Props to Ross Currier and members of the Downtown Streetscape Task Force for shifting some money to do this, to TJ Heinricy and his crew at the City of Northfield Streets, Parks & Facilities Divisions for getting them installed before spring, and to Jim Fisher, Grounds Manager at St. Olaf, for bringing this concept to Northfield.
The City of Northfield has applied for $1 million of federal money (Tiger Grant) to construct a pedestrian trail that would connect downtown to the west side. The proposed route would connect to Greenvale Ave. and St. Olaf Ave via the Hwy. 3 underpass at North Water St. The City must contribute $500K to the project.
At last night’s City Council meeting, Councilors evidently decided that half the cost of trail would come from the downtown fund, according to the Northfield News, with the
It’s not clear from the article where the other half would come from. “remainder coming from city reserves.” It’s also not clear what this would do to the prioritized list of other projects that the downtown Streetscape Task Force has identified for funding with money from that downtown fund, especially parking. See NDDC Executive Director Ross Currier’s Oct. 5 blog post: TIF District #4, The Streetscape Task Force, and Downtown Parking.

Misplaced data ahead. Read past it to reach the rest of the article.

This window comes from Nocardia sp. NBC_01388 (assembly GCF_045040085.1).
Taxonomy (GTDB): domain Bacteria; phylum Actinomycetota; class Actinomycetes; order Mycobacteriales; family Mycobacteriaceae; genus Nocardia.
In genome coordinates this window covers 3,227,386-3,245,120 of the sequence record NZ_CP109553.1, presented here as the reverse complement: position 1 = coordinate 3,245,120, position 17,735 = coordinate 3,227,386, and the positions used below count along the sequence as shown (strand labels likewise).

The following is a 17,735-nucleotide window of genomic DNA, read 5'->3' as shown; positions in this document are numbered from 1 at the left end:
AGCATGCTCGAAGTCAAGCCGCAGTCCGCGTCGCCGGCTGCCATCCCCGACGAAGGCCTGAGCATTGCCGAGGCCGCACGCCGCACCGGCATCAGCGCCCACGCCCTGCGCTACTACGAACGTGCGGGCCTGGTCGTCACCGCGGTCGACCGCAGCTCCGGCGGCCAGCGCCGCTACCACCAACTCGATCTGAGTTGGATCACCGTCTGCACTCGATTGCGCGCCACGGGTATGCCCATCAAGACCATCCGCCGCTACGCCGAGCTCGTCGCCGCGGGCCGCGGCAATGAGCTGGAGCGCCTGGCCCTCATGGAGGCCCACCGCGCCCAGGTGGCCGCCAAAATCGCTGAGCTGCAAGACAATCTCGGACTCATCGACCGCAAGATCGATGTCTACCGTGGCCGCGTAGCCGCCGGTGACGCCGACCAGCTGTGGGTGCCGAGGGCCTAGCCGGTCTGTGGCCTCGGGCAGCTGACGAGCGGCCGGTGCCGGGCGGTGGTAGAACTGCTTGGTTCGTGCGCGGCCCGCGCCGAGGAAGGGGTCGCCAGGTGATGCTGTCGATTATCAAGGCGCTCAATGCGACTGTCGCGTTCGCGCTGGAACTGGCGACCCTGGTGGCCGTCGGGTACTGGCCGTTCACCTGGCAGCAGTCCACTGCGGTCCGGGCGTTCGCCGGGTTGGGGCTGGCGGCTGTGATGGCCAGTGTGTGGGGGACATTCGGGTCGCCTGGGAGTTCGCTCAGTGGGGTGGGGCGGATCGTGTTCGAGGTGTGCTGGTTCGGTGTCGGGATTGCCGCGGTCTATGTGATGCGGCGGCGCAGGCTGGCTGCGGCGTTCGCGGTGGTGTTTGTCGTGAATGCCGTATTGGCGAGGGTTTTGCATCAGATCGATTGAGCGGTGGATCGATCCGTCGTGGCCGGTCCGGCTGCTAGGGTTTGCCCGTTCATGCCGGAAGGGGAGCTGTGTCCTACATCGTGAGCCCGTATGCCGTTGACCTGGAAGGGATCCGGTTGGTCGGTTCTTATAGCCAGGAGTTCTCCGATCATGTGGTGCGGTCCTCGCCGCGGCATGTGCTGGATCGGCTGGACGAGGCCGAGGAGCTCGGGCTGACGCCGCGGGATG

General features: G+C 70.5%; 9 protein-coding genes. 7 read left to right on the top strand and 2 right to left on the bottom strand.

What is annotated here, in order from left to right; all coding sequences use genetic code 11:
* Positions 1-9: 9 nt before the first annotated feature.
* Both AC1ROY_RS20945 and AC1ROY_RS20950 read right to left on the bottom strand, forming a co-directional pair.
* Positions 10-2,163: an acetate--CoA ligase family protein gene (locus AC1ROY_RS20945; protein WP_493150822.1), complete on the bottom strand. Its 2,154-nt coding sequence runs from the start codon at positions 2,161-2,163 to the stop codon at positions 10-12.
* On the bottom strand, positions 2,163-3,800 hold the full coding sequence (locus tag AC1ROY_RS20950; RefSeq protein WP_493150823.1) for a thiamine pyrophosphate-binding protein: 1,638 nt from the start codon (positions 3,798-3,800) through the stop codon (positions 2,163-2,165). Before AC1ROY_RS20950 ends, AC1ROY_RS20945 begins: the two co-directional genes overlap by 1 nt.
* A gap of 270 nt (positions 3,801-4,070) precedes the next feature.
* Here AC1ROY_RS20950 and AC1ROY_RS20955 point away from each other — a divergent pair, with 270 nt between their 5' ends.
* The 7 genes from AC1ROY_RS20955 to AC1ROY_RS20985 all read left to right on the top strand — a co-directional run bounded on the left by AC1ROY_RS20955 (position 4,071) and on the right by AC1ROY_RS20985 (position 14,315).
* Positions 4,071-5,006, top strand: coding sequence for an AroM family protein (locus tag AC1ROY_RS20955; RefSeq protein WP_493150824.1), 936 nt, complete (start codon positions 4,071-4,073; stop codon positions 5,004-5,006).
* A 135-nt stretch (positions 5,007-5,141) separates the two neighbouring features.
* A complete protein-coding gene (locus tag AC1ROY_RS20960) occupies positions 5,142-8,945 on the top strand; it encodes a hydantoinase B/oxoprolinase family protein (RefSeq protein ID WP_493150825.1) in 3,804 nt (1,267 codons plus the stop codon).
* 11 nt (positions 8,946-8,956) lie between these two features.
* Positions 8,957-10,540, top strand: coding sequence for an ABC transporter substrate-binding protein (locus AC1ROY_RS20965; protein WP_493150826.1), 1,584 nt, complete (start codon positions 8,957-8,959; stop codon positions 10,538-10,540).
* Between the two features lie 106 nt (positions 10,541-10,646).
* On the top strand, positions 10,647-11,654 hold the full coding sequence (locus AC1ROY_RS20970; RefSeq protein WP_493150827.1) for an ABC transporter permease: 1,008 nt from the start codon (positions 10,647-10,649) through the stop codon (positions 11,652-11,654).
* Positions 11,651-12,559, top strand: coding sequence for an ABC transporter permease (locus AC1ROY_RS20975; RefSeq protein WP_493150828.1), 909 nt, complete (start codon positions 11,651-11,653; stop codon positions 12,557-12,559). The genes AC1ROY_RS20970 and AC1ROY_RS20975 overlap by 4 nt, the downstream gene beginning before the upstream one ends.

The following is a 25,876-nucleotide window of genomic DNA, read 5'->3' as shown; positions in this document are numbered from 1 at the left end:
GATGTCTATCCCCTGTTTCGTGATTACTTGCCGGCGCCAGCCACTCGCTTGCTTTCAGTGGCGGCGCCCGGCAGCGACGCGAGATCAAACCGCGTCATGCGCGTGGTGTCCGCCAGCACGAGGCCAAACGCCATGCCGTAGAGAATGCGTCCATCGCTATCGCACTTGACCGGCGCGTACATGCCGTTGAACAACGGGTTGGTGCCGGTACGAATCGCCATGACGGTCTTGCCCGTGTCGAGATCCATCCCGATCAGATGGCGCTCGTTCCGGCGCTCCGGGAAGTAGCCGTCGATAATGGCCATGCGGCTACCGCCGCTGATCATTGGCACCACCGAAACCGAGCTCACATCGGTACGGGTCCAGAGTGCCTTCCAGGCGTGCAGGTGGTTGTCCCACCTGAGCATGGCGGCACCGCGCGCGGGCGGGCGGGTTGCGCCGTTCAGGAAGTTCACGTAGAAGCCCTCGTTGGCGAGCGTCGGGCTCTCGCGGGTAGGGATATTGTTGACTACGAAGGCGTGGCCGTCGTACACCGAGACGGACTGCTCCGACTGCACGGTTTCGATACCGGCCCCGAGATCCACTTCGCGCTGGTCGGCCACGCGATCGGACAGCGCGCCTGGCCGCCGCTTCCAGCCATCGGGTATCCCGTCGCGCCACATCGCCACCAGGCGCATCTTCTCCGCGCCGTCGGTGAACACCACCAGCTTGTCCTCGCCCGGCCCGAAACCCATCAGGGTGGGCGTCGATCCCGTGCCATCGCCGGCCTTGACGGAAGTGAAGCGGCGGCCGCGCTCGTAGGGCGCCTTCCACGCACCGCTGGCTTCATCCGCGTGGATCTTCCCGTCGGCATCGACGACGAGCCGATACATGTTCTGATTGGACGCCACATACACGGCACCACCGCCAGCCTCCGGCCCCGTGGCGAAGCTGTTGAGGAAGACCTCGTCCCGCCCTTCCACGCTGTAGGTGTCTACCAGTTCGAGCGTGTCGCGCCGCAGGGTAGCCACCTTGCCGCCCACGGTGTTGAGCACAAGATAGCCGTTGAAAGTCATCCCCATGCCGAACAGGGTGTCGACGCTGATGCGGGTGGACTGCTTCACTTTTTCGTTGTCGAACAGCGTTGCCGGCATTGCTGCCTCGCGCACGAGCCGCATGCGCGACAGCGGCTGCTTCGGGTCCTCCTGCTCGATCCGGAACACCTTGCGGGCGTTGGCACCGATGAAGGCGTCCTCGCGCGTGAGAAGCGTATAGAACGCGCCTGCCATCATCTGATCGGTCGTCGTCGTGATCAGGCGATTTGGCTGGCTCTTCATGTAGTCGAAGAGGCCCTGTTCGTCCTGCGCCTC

There is currently enough revenue projected for the TIF District to pay for the Task Force’s long-standing recommendations as well as the City Council’s recent additions. Downtown stakeholders hope that the long-needed parking project will continue to move forward and that this economically critical investment in downtown will be implemented before the TIF District expires.
See pages 68-72 of the Council packet (PDF). It contains a map of the route but streets aren’t marked. Here’s my live Google Map with the approximate route:
View Greenvale/St. Olaf/Hwy 3 underpass & walkway in a larger map
There are now four signs/advertising banners in Ames Park at the corner of 5th St and Hwy 3. Even the Northfield Municipal Liquor Store has gotten into it. Heh.
I blogged about this back in May, 2009: Advertising banners in Ames Park: what are the guidelines? In the comments attached to that post, one citizen reported that they’d asked City Hall about it:
The answer was that there was no charge for the space and the rules were pretty informal — an honor system of sorts. You just needed to let them know when you would put the sign up and how long you needed the space. It was understood that you’d secure it safely and take the sign down right after the event. It was also understood that the space was for community events like the hospital book fair and not private business advertising.
Looks like one business is advertising, not that I’m objecting.
Mayor Mary Rossing commented: